By application on destructive methods for fishing the fishermen not only kill adult fishes which would have laid thousands of eggs but also destroy millions of young fishes, their habitats. They use poison, snares and loops, electric current from portable generator and even explosives for fishing purpose.

The state fisheries department is the appropriate authority to take care of all such nuisances. It seems to be a very difficult task for them alone to care of all these for achieving a desired level of conservation efforts for fishes. A concerted effort is a must for optimum result. Cooperation, practicability and active participation should be sought for one and all. Destructive sort of fishing must be banned. Those violating wildlife act should be penalised. Any person engaged in killing fishes by electric current, chemicals or by using explosives should face severe legal action. A continuous feedback on fish life and data updating are very important for future planning. ‘Catch and Release’ – a practice in fishing is an excellent way to help in maintaining fish stocks. Small fishes, as mentioned in fishing license, must be released back to water compulsorily. There should be a catch limit, which should not coincide with breeding season. The younger generation should understand the importance of conservation and protection of fishes. The Anglers Association of Sikkim has taken every initiative for popularising angling as a hobby. The association has earmarked 33 spots for fishing, seasons of availability of fishes in those areas and types of fish etc. having a distance of those spots as low as 24km and as high as 114km from the state capital. It has been encouraging to see that efforts are taken to conserve fishes and other related living beings in their food chain of the environment for which they organise seminars, awareness programmes, mass education, anglers meet, publication of leaflets, pamphlets and websites to improvise different species of fish.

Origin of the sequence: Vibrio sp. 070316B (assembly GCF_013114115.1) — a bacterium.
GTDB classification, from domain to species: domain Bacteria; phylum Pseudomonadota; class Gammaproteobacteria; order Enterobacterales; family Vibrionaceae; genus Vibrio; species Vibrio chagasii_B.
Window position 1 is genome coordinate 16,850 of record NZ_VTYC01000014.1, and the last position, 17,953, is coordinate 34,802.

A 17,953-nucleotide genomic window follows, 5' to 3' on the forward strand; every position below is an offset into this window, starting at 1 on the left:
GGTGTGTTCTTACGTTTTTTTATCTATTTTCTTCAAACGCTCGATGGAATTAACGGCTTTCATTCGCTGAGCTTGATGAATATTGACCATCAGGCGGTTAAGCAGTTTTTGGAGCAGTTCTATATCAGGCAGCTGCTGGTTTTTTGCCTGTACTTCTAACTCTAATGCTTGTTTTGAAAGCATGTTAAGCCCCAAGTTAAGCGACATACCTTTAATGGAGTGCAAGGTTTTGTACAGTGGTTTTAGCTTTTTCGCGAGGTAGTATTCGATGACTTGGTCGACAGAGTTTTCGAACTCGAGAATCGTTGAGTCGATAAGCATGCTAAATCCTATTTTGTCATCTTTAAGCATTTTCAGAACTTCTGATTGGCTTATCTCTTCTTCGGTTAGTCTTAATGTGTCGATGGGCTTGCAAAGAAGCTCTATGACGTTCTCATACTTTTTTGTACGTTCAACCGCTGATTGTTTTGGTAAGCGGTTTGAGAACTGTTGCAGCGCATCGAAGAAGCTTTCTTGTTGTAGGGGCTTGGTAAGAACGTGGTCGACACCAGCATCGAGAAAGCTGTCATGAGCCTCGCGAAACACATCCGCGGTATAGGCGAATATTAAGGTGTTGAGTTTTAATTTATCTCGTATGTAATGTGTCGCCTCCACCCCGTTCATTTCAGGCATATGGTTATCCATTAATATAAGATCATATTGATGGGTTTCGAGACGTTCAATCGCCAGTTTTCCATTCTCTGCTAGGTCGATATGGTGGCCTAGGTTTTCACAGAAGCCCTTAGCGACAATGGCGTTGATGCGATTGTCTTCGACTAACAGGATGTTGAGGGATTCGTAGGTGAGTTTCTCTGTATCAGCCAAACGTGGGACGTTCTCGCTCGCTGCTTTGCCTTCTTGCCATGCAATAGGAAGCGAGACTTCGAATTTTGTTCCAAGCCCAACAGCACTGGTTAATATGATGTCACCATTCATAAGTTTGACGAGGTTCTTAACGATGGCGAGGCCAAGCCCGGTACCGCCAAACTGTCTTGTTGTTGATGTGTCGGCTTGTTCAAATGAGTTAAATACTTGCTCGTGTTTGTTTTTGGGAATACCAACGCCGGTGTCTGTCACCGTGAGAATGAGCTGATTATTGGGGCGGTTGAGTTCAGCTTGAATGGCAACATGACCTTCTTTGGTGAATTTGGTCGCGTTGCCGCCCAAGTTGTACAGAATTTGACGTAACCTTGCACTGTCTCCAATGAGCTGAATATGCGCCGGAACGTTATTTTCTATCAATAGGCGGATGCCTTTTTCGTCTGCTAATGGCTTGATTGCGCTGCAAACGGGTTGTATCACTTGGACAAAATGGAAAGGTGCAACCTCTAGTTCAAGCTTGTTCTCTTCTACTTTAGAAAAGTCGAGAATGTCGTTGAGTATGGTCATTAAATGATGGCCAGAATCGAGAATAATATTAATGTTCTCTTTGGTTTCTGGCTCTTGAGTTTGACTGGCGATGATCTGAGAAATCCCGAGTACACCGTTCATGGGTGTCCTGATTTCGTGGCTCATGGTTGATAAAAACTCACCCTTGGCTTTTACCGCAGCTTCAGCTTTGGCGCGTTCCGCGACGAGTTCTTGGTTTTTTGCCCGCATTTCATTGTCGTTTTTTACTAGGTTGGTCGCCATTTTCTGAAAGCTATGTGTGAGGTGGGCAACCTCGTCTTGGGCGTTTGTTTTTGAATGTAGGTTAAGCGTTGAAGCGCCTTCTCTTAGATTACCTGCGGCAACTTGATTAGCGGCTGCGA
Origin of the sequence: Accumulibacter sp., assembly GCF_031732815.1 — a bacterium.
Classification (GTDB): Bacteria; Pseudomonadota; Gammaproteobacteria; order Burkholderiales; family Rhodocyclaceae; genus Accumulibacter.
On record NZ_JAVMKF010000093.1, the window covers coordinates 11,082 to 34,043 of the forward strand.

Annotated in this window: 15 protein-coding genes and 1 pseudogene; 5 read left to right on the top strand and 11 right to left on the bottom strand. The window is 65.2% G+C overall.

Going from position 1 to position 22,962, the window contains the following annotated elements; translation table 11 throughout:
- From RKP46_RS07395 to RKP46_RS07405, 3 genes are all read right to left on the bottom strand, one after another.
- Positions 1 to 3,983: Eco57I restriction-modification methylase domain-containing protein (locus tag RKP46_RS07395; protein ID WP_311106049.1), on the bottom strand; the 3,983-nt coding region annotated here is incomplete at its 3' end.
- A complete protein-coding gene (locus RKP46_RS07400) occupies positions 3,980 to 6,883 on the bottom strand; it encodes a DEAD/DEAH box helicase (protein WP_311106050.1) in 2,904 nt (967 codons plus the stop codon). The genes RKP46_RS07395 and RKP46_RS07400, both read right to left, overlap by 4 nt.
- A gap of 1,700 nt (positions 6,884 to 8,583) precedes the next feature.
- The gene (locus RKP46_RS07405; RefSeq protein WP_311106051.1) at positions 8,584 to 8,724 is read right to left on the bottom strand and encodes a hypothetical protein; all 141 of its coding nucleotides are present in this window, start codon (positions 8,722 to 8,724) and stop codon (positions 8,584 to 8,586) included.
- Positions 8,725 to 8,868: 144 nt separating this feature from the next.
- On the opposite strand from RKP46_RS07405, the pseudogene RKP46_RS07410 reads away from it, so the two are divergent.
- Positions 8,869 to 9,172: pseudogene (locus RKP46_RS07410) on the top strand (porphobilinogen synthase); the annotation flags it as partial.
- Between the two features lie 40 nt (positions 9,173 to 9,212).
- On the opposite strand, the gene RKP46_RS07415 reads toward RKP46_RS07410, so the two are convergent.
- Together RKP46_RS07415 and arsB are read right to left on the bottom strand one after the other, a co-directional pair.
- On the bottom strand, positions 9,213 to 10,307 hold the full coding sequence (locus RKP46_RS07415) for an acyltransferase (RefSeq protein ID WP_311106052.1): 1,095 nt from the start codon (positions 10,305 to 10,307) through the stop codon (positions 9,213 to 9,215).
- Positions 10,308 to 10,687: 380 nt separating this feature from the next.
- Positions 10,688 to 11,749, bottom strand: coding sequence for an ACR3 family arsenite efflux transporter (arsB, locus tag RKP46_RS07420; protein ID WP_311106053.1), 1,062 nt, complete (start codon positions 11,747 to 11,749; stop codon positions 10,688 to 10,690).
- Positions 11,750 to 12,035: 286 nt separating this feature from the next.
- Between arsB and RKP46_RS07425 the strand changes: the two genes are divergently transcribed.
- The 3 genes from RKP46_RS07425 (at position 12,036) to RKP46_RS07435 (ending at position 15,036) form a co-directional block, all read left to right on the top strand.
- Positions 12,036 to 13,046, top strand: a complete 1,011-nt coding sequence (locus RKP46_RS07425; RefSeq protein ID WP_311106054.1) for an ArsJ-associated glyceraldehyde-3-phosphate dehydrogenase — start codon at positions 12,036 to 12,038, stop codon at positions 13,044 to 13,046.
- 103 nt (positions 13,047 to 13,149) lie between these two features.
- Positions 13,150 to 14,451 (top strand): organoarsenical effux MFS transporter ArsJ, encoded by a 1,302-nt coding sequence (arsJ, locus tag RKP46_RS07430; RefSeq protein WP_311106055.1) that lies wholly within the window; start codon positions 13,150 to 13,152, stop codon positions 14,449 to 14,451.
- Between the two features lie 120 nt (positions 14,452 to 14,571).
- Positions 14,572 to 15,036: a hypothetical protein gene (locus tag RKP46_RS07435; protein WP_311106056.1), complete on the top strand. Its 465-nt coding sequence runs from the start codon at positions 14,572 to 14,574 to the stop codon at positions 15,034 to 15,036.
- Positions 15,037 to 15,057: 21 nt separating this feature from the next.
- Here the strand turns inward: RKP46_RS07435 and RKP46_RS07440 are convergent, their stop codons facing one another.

(The author is principal scientist in Centre of Central Institute of Fisheries Education, Kolkata)